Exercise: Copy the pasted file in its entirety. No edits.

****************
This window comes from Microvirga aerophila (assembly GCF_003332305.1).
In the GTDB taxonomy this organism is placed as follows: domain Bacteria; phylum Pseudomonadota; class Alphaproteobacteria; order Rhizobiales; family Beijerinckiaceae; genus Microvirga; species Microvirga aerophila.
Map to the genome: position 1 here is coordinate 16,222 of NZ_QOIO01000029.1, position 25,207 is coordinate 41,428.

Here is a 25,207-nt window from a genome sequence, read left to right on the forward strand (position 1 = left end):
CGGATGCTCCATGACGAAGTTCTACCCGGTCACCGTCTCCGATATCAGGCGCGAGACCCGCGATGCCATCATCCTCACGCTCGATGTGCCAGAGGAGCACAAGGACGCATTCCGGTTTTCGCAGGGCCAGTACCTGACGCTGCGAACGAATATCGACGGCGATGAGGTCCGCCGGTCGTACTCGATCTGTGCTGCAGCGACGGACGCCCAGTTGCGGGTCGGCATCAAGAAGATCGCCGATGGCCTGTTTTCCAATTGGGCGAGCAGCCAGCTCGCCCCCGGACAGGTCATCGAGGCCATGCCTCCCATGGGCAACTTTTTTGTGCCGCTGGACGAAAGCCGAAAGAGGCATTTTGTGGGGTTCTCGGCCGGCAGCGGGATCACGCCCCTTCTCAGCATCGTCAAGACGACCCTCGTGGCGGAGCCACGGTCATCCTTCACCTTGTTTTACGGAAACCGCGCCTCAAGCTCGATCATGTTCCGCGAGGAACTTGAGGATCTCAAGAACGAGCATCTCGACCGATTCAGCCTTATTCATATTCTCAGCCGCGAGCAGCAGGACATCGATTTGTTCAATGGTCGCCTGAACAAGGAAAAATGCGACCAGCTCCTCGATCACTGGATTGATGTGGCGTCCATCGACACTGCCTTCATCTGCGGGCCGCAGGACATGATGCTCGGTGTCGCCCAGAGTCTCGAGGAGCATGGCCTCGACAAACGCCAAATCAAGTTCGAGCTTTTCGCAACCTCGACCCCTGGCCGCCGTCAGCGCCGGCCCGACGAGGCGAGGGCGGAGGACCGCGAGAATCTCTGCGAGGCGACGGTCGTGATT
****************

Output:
This window comes from Microvirga aerophila (assembly GCF_003332305.1).
In the GTDB taxonomy this organism is placed as follows: domain Bacteria; phylum Pseudomonadota; class Alphaproteobacteria; order Rhizobiales; family Beijerinckiaceae; genus Microvirga; species Microvirga aerophila.
Map to the genome: position 1 here is coordinate 16,222 of NZ_QOIO01000029.1, position 25,207 is coordinate 41,428.

Here is a 25,207-nt window from a genome sequence, read left to right on the forward strand (position 1 = left end):
CGGATGCTCCATGACGAAGTTCTACCCGGTCACCGTCTCCGATATCAGGCGCGAGACCCGCGATGCCATCATCCTCACGCTCGATGTGCCAGAGGAGCACAAGGACGCATTCCGGTTTTCGCAGGGCCAGTACCTGACGCTGCGAACGAATATCGACGGCGATGAGGTCCGCCGGTCGTACTCGATCTGTGCTGCAGCGACGGACGCCCAGTTGCGGGTCGGCATCAAGAAGATCGCCGATGGCCTGTTTTCCAATTGGGCGAGCAGCCAGCTCGCCCCCGGACAGGTCATCGAGGCCATGCCTCCCATGGGCAACTTTTTTGTGCCGCTGGACGAAAGCCGAAAGAGGCATTTTGTGGGGTTCTCGGCCGGCAGCGGGATCACGCCCCTTCTCAGCATCGTCAAGACGACCCTCGTGGCGGAGCCACGGTCATCCTTCACCTTGTTTTACGGAAACCGCGCCTCAAGCTCGATCATGTTCCGCGAGGAACTTGAGGATCTCAAGAACGAGCATCTCGACCGATTCAGCCTTATTCATATTCTCAGCCGCGAGCAGCAGGACATCGATTTGTTCAATGGTCGCCTGAACAAGGAAAAATGCGACCAGCTCCTCGATCACTGGATTGATGTGGCGTCCATCGACACTGCCTTCATCTGCGGGCCGCAGGACATGATGCTCGGTGTCGCCCAGAGTCTCGAGGAGCATGGCCTCGACAAACGCCAAATCAAGTTCGAGCTTTTCGCAACCTCGACCCCTGGCCGCCGTCAGCGCCGGCCCGACGAGGCGAGGGCGGAGGACCGCGAGAATCTCTGCGAGGCGACGGTCGTGATT